State of the Fairs: World's Fair Structures Around the U.S.

People across the country are helping make a fresh start for World's Fair structures that have been left behind.

Mitch Silverstein was just a kid when he visited the 1964–1965 World’s Fair in New York City’s Flushing Meadows Corona Park. “Being a 6-year-old, the technology was amazing to me. It looked very futuristic, like science fiction,” Silverstein says. But by 2009, the New York State Pavilion, the Space Age structure Philip Johnson built for the fair, was in bad shape. Though it had been landmarked by the state that same year, the paint on the decaying pavilion was peeling, its cinderblocks buckling, and its circular building filled with decades of junk.

Silverstein wanted to do something about it, so he teamed up with John Piro, a local contractor he met on a '64 World’s Fair online forum who had visions of restoring the structure. The two armed themselves with paintbrushes, and after Piro secured the Parks Department’s permission, they set to work reapplying the red-and-white-striped interior and yellow exterior.

“There wasn’t enough attention being paid to the building,” Silverstein says. “We wanted to figure out a way to raise awareness. But we didn’t just want to hand out flyers about the New York State Pavilion; we needed to do something grand. And John came up with this idea: ‘Let’s put a coat of paint on it.’”

Four years later, Silverstein and Piro have enlisted a handful of other volunteers to join in their efforts, working themselves sore at least a few times a month. When Sherwin-Williams’ paint donations dried up last year, the group turned to a crowd-funding webpage to raise the $2,500 they will need for paint in order to complete the project in time for the 50th anniversary of the fair next year. (Expenses such as gas, tolls, and maintenance come out of the members’ own pockets.)

Though the pavilion’s structural issues haven’t yet been addressed, and the parks department has allocated no other funds for repairs, Silverstein hopes the work he and other volunteers are doing will show the city the site deserves a second look.

Since the Exhibition of the Industry of All Nations—the first American World’s Fair—debuted in New York in 1853, more than two dozen United States cities have hosted World’s Fairs and brought us the first public showing of Alexander Graham Bell’s tele­phone, the Ferris Wheel, and a legacy of striking architecture, among other wonders. The extravagant gatherings captured imaginations around the world in their days, and for Silverstein and many others, they still do.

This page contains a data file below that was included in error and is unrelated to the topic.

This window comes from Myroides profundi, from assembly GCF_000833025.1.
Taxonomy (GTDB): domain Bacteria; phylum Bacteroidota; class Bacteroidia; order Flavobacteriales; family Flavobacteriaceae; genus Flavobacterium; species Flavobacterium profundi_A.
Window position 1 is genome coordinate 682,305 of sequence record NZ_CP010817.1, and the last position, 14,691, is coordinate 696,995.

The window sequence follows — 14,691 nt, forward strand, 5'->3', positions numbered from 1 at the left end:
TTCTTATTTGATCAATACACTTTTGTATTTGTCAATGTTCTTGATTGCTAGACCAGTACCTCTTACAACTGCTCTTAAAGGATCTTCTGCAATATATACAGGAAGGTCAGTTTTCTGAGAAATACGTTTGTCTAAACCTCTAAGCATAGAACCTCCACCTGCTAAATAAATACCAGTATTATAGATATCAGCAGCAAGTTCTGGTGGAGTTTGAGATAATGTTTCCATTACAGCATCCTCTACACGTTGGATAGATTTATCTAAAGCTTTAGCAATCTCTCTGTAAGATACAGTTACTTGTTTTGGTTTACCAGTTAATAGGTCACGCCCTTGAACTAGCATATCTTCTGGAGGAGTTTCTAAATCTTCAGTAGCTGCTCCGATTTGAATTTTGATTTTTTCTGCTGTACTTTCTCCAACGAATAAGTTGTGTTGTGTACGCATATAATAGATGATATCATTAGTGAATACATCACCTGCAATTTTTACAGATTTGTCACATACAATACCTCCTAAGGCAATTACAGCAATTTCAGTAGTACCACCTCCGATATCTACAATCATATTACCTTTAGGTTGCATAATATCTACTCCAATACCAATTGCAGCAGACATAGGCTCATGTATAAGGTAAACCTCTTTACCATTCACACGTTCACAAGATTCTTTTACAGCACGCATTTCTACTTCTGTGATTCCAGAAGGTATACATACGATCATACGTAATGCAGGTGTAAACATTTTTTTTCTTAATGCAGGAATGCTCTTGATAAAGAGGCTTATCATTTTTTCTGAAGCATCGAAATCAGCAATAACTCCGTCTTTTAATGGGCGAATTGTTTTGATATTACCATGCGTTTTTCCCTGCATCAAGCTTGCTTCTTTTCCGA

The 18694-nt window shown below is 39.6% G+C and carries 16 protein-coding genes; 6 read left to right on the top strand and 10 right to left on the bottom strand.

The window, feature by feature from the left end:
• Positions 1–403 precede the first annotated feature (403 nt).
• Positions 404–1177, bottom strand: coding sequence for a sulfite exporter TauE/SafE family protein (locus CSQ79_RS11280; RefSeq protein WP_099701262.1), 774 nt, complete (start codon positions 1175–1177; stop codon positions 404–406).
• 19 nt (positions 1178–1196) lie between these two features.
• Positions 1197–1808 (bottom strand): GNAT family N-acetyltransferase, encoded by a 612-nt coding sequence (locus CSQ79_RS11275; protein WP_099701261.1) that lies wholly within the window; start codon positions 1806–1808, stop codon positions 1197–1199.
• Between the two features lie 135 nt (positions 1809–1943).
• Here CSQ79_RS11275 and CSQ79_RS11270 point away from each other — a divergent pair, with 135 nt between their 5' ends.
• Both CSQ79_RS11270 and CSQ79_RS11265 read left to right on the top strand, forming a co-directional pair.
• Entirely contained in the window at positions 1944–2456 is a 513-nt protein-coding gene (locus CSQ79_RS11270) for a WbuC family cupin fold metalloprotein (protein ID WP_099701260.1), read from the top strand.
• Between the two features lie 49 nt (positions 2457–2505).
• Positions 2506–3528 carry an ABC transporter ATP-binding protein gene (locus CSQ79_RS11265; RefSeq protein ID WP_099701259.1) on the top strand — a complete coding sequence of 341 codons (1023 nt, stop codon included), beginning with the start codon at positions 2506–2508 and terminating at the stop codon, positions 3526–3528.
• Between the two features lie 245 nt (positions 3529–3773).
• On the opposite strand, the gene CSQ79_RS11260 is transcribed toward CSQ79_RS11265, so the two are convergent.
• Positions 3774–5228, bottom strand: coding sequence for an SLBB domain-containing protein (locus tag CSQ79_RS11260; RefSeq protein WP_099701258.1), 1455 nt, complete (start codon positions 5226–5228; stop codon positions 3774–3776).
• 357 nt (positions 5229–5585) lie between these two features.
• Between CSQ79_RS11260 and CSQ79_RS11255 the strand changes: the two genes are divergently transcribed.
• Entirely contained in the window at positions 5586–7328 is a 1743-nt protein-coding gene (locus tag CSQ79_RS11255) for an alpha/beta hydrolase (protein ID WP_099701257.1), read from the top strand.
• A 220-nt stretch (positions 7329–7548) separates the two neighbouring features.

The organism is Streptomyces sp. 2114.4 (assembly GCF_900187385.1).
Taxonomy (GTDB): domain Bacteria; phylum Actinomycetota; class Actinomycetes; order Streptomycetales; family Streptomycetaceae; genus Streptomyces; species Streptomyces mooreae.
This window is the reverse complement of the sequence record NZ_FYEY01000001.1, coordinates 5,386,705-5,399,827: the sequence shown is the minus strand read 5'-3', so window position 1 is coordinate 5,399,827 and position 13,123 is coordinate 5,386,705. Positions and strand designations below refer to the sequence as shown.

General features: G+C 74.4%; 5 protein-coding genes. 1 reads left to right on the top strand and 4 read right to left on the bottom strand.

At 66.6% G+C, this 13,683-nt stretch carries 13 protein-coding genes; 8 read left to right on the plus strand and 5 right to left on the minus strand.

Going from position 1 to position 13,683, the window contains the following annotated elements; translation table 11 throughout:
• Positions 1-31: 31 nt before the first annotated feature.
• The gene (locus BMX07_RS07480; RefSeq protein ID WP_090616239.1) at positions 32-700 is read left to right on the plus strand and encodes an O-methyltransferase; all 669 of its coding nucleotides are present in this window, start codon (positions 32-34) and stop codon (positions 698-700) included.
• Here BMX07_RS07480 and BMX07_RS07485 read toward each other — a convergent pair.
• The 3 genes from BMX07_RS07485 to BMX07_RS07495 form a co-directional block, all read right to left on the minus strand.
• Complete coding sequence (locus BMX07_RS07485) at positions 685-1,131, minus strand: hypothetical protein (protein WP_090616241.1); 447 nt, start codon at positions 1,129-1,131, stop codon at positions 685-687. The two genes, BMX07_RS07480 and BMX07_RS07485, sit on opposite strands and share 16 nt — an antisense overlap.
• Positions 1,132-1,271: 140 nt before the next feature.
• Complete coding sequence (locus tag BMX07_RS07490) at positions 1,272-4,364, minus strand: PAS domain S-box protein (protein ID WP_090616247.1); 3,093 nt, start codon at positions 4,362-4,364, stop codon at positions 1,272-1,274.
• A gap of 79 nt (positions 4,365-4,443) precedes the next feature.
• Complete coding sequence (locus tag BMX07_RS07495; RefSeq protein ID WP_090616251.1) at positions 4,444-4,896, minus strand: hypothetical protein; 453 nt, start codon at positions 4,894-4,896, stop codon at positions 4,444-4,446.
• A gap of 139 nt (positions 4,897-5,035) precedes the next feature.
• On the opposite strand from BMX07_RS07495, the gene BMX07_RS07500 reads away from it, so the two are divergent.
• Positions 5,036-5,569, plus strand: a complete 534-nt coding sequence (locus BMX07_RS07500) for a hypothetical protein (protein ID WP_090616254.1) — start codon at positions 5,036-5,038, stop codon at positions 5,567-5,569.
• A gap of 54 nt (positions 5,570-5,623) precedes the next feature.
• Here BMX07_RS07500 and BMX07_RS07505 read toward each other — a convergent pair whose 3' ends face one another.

“The fairs have functioned historically to at once build and rebuild a sense of national identity,” says Montana State University history professor Robert W. Rydell. A specialist in World’s Fair history, he posits, “They help us reflect on how we became us.”

What remains of American World’s Fairs is as di­verse as the events themselves, but whether the build­ings and civic spaces left behind have found new life or are still fighting for it, they’ve left an indelible impact on their cities and the people in them.

For the past six years, New York–based photogra­pher Jade Doskow has traveled the world shooting im­ages of former fair sites from Brussels to Buffalo. She’s visited 10 in the United States so far.

“It’s about the organic development of life around these temporary structures, and the surprise of what I’m going to find has become a big draw for me,” she says. “I can do all the research I want from my studio in New York, but until I get there I never know what’s developed around it. Is it still in use? How much is it still in use? These nuances make it more and more exciting as the project goes on.”

The challenge of fitting these places into a city’s DNA long after the pomp of the expositions has fad­ed is a running theme Doskow has seen in her work. On a recent visit to St. Louis, she was surrounded by reminders of the 1904 fair still dotting the Midwest­ern city. The fair attracted millions and celebrated the centennial of the Louisiana Purchase with grand buildings and landscapes such as the stately art mu­seum and the Saint Louis Zoo’s whimsical flight cage, one of the world’s largest free-flight aviaries. The New York State Pavilion, on the other hand, stands out as a prime example of a site where structures’ post-fair lives have been far more uncertain.

“It represents ideas that are inherent to a lot of these fair sites, which is that these top architects come in to design these very cutting-edge structures, and there’s simply not a budget to look into the future and figure out what to do with these buildings,” Doskow says.